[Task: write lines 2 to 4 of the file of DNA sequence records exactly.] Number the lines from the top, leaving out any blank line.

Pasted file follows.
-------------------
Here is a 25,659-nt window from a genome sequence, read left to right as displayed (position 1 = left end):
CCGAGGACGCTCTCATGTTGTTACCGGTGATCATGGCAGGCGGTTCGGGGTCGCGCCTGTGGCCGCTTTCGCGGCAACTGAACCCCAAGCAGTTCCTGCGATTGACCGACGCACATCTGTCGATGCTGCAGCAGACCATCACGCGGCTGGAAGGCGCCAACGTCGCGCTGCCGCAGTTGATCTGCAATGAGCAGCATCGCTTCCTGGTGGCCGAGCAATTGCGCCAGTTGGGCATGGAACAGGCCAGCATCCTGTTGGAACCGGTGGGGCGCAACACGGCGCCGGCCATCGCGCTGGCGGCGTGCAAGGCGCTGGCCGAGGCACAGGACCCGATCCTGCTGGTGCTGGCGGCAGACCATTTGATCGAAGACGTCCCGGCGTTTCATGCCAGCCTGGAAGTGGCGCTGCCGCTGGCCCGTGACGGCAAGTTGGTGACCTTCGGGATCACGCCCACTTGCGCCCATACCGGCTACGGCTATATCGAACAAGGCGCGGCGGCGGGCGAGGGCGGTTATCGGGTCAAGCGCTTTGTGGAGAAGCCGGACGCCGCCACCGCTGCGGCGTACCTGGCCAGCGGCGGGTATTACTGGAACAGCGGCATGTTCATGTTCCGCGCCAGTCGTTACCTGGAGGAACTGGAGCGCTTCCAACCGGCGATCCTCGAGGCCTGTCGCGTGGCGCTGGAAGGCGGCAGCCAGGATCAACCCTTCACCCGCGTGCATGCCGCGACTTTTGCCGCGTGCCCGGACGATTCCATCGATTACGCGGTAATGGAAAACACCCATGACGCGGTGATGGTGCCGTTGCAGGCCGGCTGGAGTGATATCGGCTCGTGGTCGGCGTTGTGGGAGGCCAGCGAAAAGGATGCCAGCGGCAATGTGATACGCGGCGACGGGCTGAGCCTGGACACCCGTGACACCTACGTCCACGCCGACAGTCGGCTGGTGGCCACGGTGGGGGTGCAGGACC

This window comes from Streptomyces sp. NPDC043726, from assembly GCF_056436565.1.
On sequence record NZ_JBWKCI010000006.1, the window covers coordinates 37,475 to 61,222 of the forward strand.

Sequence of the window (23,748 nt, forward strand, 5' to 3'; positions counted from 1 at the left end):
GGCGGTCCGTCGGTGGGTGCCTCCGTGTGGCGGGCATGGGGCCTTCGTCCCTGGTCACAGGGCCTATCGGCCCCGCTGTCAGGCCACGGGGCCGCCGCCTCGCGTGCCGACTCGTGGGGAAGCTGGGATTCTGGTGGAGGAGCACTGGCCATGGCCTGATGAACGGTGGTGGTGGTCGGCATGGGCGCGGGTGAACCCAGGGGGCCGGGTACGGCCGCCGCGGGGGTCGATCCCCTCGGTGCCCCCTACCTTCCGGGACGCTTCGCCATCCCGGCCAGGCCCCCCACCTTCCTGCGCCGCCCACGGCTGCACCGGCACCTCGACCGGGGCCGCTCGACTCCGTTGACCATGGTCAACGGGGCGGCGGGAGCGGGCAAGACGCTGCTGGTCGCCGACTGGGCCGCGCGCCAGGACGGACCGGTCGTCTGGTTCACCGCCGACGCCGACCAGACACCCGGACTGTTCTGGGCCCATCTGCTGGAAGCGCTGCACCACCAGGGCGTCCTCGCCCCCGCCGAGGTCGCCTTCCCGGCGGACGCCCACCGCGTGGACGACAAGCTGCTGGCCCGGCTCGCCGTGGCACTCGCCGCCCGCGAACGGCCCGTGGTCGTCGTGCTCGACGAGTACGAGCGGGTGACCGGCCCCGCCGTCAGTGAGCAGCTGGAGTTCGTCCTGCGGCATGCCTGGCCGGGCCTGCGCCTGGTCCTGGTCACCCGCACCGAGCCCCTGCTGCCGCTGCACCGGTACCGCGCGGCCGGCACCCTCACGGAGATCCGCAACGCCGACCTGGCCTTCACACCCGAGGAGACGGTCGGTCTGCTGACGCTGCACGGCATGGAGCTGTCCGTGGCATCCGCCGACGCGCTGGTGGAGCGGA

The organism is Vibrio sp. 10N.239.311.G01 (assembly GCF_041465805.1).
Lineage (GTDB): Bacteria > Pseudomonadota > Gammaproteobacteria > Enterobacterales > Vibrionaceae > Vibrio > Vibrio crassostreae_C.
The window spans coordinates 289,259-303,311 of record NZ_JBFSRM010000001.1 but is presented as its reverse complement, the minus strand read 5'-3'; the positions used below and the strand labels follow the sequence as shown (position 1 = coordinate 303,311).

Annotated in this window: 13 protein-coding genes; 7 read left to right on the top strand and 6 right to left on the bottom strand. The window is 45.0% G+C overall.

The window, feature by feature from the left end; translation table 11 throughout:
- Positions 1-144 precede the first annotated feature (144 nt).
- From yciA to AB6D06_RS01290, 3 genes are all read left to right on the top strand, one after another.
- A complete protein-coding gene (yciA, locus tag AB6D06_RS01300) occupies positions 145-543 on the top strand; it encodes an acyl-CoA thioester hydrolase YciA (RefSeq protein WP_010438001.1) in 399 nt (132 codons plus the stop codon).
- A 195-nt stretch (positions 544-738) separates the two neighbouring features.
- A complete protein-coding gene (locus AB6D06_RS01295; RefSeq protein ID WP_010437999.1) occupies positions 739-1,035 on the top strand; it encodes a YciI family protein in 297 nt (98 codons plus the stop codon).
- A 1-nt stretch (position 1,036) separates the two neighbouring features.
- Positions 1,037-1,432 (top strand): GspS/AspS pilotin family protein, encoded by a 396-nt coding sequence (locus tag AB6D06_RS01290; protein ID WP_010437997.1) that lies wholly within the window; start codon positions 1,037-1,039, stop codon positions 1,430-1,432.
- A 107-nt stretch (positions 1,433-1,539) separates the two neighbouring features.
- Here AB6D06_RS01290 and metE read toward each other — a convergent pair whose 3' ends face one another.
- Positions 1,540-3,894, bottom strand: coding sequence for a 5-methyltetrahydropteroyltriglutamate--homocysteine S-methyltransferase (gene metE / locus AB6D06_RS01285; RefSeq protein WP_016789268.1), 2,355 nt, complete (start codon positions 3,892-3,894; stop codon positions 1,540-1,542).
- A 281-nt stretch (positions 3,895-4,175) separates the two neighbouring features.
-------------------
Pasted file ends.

CCGAGGACGCTCTCATGTTGTTACCGGTGATCATGGCAGGCGGTTCGGGGTCGCGCCTGTGGCCGCTTTCGCGGCAACTGAACCCCAAGCAGTTCCTGCGATTGACCGACGCACATCTGTCGATGCTGCAGCAGACCATCACGCGGCTGGAAGGCGCCAACGTCGCGCTGCCGCAGTTGATCTGCAATGAGCAGCATCGCTTCCTGGTGGCCGAGCAATTGCGCCAGTTGGGCATGGAACAGGCCAGCATCCTGTTGGAACCGGTGGGGCGCAACACGGCGCCGGCCATCGCGCTGGCGGCGTGCAAGGCGCTGGCCGAGGCACAGGACCCGATCCTGCTGGTGCTGGCGGCAGACCATTTGATCGAAGACGTCCCGGCGTTTCATGCCAGCCTGGAAGTGGCGCTGCCGCTGGCCCGTGACGGCAAGTTGGTGACCTTCGGGATCACGCCCACTTGCGCCCATACCGGCTACGGCTATATCGAACAAGGCGCGGCGGCGGGCGAGGGCGGTTATCGGGTCAAGCGCTTTGTGGAGAAGCCGGACGCCGCCACCGCTGCGGCGTACCTGGCCAGCGGCGGGTATTACTGGAACAGCGGCATGTTCATGTTCCGCGCCAGTCGTTACCTGGAGGAACTGGAGCGCTTCCAACCGGCGATCCTCGAGGCCTGTCGCGTGGCGCTGGAAGGCGGCAGCCAGGATCAACCCTTCACCCGCGTGCATGCCGCGACTTTTGCCGCGTGCCCGGACGATTCCATCGATTACGCGGTAATGGAAAACACCCATGACGCGGTGATGGTGCCGTTGCAGGCCGGCTGGAGTGATATCGGCTCGTGGTCGGCGTTGTGGGAGGCCAGCGAAAAGGATGCCAGCGGCAATGTGATACGCGGCGACGGGCTGAGCCTGGACACCCGTGACACCTACGTCCACGCCGACAGTCGGCTGGTGGCCACGGTGGGGGTGCAGGACC

This window comes from Streptomyces sp. NPDC043726, from assembly GCF_056436565.1.
On sequence record NZ_JBWKCI010000006.1, the window covers coordinates 37,475 to 61,222 of the forward strand.